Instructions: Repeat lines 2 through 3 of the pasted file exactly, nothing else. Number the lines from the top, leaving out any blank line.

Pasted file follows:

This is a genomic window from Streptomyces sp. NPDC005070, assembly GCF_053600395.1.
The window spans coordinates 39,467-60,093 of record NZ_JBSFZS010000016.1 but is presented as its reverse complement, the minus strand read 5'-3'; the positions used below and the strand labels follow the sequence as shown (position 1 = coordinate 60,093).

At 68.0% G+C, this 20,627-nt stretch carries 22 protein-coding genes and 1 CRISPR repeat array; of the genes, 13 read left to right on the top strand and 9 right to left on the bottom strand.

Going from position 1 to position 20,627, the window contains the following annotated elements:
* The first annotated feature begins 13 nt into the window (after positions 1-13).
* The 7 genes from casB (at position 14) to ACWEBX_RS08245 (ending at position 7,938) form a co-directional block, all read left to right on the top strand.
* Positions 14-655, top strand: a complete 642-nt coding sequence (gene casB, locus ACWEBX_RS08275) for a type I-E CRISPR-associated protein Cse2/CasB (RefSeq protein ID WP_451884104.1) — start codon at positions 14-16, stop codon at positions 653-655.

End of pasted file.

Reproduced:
The window spans coordinates 39,467-60,093 of record NZ_JBSFZS010000016.1 but is presented as its reverse complement, the minus strand read 5'-3'; the positions used below and the strand labels follow the sequence as shown (position 1 = coordinate 60,093).

At 68.0% G+C, this 20,627-nt stretch carries 22 protein-coding genes and 1 CRISPR repeat array; of the genes, 13 read left to right on the top strand and 9 right to left on the bottom strand.